Book review – The Invisible Life of Addie La Rue by V.E. Schwab

What happens when a headstrong girl with a devil-may-care attitude not only manages to draw the attention of a devil-like being but also strikes a clever bargain: eternal youth as in…will look and feel no older than 23 and immortality in return for her soul that she has to willingly handover only when she grows tired of living?! Now how does the dark god force this girl so full of life and completely in love with herself to surrender. He can only attempt by introducing uncomfortable terms and conditions in the fine print of the deal ofcourse and relentlessly try to break her spirit.

While the girl regrets not having stated the wish more crisply to avoid manipulative terms in the deal and the accompanying curse, she does not for one moment regret having struck the deal. For her the joy of living, discovering, experiencing and learning far outweigh the suffering and pain of anonymity, heartaches and not being able to leave a legacy or any sort of impression about her existence. Instead of mopping around in misery she enthusiastically sets about looking for loopholes in the unnamed ambiguous terms and conditions to turn the deal entirely in her favour.

Thus ensues an engaging battle of wits between the devil-like entity and the girl, the devil trying to push and shove the girl to the edge while she defiantly resists, not giving in.

Three centuries later she crosses paths with a boy whose character is on other end of the spectrum when compared to hers and he seems to have bypassed her curse and remembers her, marking an interesting turn in the story that spins and spirals to a remarkable and flawless conclusion.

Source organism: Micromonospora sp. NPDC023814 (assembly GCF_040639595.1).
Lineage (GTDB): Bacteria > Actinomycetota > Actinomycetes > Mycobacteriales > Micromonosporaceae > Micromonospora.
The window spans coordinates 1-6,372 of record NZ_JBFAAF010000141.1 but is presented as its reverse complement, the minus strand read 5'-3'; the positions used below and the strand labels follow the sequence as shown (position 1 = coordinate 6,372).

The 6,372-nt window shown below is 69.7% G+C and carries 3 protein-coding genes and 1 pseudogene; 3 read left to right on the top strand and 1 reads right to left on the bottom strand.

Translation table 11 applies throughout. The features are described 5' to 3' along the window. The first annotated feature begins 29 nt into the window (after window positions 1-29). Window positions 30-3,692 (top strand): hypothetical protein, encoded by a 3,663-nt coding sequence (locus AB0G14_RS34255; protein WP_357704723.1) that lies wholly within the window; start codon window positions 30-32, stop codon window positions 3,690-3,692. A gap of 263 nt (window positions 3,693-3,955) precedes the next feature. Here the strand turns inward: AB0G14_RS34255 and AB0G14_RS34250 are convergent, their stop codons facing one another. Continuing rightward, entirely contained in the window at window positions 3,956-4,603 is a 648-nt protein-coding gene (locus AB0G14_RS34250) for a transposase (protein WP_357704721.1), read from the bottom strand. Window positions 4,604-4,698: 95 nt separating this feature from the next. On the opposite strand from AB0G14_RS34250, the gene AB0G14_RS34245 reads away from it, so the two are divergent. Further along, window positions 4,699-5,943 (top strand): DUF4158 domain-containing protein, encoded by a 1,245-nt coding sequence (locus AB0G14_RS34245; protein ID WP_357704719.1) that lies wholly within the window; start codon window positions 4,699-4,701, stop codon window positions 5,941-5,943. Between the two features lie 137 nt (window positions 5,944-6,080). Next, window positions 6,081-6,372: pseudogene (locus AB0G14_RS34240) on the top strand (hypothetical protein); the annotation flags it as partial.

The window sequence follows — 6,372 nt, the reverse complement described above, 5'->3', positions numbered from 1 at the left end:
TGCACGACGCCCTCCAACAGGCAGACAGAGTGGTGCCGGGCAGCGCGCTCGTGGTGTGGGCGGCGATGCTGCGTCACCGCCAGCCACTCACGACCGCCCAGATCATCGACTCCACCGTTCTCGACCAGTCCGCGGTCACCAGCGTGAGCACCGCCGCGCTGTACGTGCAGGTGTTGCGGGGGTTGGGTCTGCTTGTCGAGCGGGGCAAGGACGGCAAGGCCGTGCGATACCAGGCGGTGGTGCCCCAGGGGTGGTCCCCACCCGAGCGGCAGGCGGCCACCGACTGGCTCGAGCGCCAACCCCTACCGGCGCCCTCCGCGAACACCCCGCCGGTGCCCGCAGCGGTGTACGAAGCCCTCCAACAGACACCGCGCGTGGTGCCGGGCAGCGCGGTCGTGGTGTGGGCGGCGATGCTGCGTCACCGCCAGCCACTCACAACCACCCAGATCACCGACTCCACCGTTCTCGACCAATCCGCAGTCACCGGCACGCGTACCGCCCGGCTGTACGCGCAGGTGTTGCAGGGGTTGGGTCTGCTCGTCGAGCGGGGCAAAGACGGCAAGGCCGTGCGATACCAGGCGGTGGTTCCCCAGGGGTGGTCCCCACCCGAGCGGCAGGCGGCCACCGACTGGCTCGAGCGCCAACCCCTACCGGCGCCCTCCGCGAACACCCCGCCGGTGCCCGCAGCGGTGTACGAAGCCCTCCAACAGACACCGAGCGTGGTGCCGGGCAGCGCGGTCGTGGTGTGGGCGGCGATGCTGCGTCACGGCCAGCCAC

An unforgettable and intensely charming novel brimming with adventure, suspense and romance that compels you to keep reading without a break from start to finish. A thoroughly satisfying read.

In 1714, in a small French village, Adeline a strong-willed and passionate young woman, in an act of desperation strikes a Faustian deal with a non-human powerful creature of the night. A masculine supernatural entity that seems be the very personification of the deep dark woods, smoke and shadows.

Fleeing from an arranged wedding with a widower and a perceived life of drudgery and boredom, she sprints into the forest depths.

She recalls the advice and practices of Estele, a self-styled independent elderly single woman she admires, looks up to and tries to emulate. Estele who prays to the old gods and warns her about calling upon the gods that answer after dark. It is a warning that Adeline carefully heeds to.

Even as the voices of the search party from the village draw closer, struck by utter despair Adeline attempts to summon an old god to grant her a life untethered and unbound by the limitations, vagaries of time and not weighed down by mundane responsibilities or expectations. One to be lived and relished on her own terms. Too late she realises the dusk had given way to the night, and a god of dark materialises taking the form of her imaginary dream partner ‘Luc’, to answer her plea. But at a steep price. Her wish is granted on the condition that she would surrender her soul to him once she is tired of living and ready to part with it.

And as such dubious deals go, it surely comes with an uncomfortable catch and unexpected twists. While the deal lends her immortality and never-ending youth, it also makes her forgettable. Literally. So that she is erased from people’s memories the moment she goes out of their sights though her own memories since that moment in the forest, stay vivid and sharp. And nor can she leave any impression behind or own any possessions except the clothing she wears. Anything she draws, writes or for that matter anything she creates or even foot prints left on the ground are erased the moment she takes the next step. To the extent that she cannot even utter her own name or talk about the deal. She is forced to live in the present at all times and cannot hold on to any belongings or find a permanent shelter.
She is compelled to resort to a life of stealing to sustain herself through the years, for she is still afflicted by mortal hunger, pain and emotions, though starvation and self-healing wounds cannot kill her.